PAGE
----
- The Washington Times - Wednesday, December 11, 2002

LONDON Surprisingly, men's razor blades top the list of the most frequently shoplifted items in Europe. Not so startling is that, during the holidays, it's the Jack Daniels and Jim Beam that thieves are after.

Liquor ranks far ahead of the competition when it comes to Christmastime theft in Western Europe, according to a new report from the Center for Retail Research. Women's clothing, including the French Connection UK and DKNY brands, comes in a distant second.

The razor blades, particularly Gillette Mach III ones, drop from first on the year-round shoplifting list to sixth on the holiday list.

"If it's branded and it's advertised, and it's going to be accepted as a present, it's got a high likelihood of getting stolen," said researcher Joshua Bamfield.

"Some of this is people shoplifting for their own presents," he added, alluding to the high rate of alcohol theft.

According to the report, thieves will steal $3.2 billion in goods from European retailers between mid-November and the end of the year, the prime shoplifting season. Shopkeepers in Britain, where the problem is the most serious, will lose $709 million.

American brands of whiskey and brandy are targeted most often, probably because the imported liquor is so expensive, Mr. Bamfield said. Often, a thief will snatch one or two bottles per visit, and eventually sell a full case to a bar or a cafe.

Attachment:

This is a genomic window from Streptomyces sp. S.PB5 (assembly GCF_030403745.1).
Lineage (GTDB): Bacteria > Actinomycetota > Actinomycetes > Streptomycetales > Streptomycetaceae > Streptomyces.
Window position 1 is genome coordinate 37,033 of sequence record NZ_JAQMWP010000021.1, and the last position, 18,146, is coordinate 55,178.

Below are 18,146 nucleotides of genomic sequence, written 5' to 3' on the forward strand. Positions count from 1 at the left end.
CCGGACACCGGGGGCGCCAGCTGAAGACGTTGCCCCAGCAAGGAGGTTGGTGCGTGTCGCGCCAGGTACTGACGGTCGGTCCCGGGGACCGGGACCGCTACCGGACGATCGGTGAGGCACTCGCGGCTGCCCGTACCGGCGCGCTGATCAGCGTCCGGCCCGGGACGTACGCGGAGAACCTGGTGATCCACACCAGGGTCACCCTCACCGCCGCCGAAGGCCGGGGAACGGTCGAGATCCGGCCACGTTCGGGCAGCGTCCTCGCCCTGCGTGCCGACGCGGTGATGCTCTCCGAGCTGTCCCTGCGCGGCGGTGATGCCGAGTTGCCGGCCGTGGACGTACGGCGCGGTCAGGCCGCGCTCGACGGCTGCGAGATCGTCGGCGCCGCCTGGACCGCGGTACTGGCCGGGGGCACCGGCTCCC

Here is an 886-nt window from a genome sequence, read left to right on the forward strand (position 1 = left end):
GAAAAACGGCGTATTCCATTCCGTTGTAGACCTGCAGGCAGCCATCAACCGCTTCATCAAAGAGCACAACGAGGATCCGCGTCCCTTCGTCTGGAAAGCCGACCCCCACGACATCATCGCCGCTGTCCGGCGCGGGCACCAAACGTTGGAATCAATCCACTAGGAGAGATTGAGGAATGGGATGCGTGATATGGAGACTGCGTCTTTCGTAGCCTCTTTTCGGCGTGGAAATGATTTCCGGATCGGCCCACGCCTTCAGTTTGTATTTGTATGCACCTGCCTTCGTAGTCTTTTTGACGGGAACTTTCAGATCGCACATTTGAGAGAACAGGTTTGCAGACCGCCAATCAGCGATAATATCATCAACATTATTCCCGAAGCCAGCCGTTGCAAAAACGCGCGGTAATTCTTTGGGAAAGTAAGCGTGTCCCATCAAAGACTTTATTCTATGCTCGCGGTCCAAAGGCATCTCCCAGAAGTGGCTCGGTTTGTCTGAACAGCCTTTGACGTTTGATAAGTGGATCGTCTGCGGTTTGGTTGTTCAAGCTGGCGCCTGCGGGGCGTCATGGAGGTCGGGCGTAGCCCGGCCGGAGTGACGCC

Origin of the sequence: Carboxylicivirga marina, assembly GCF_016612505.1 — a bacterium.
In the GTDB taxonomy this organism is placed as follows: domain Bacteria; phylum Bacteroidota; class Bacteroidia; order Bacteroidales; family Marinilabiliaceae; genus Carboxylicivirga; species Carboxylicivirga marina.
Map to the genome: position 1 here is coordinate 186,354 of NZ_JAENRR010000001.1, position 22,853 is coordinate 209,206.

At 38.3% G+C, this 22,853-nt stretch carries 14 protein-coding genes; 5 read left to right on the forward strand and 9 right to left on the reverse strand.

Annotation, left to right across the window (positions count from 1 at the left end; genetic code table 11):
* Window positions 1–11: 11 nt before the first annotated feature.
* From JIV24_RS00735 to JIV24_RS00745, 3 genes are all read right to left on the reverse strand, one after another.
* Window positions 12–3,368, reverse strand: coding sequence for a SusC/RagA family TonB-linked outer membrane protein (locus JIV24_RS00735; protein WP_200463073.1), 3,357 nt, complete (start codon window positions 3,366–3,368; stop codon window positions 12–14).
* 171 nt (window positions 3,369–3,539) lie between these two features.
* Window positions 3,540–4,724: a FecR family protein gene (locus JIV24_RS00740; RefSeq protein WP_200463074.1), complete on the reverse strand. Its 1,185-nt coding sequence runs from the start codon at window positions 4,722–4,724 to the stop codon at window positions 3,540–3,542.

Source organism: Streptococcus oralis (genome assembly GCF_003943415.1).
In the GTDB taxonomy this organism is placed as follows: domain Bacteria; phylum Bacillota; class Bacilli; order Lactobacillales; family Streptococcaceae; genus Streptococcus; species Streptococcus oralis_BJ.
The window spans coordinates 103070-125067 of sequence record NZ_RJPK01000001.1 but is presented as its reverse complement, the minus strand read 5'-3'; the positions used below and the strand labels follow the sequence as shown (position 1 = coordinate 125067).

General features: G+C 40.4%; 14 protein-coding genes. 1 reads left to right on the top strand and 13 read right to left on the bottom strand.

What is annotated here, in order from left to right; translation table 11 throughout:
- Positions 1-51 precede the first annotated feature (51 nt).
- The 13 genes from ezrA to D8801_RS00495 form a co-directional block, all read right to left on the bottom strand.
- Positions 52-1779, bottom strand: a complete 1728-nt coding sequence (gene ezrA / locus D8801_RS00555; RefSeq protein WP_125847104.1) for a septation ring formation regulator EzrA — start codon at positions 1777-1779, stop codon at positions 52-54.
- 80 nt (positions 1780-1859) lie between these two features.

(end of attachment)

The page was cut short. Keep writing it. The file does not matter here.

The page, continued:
Though shoplifters are thought to be mostly female, more men (59 percent) are expected to be stealing this season. The average age of holiday thieves is 23.5, older than the normal average.

Many of the thieves have a romantic bent. Among the most frequently stolen gift products at Christmas are cosmetics, perfume and lingerie. Husbands of shoplifters can look forward to finding after-shaves, clothing and stereos under the Christmas tree.

Even the written word is in demand. Bookstores are suffering heavy losses of stories about Harry Potter, Tintin and Peter Rabbit, along with "Lonely Planet" and "Rough Guide" travel books, the report said. Books make great stocking stuffers and can be resold to street vendors.

There also is a more sinister side to much of the shoplifting. Much of it is driven by the need to buy drugs, or by gangs from Colombia, Russia and Kosovo, who target Europe's main shopping areas.

A lingering recession in Europe may give a further boost to shoplifting. And some retailers believe the introduction of the single European currency, the euro, meant that some families failed to budget properly and are turning to crime to fill out their gift lists.

Where shoplifting is part of organized crime or when people steal to supply to others, the thieves need to complete their criminal activity a week before Christmas, the report noted. They need time, after all, to pass the merchandise.

The Center for Retail Research, based in Nottingham, England, is an independent organization that investigates losses from retail crime, as well as trends in the industry. Eighty major retailers from 14 nations participated in the Christmas survey.

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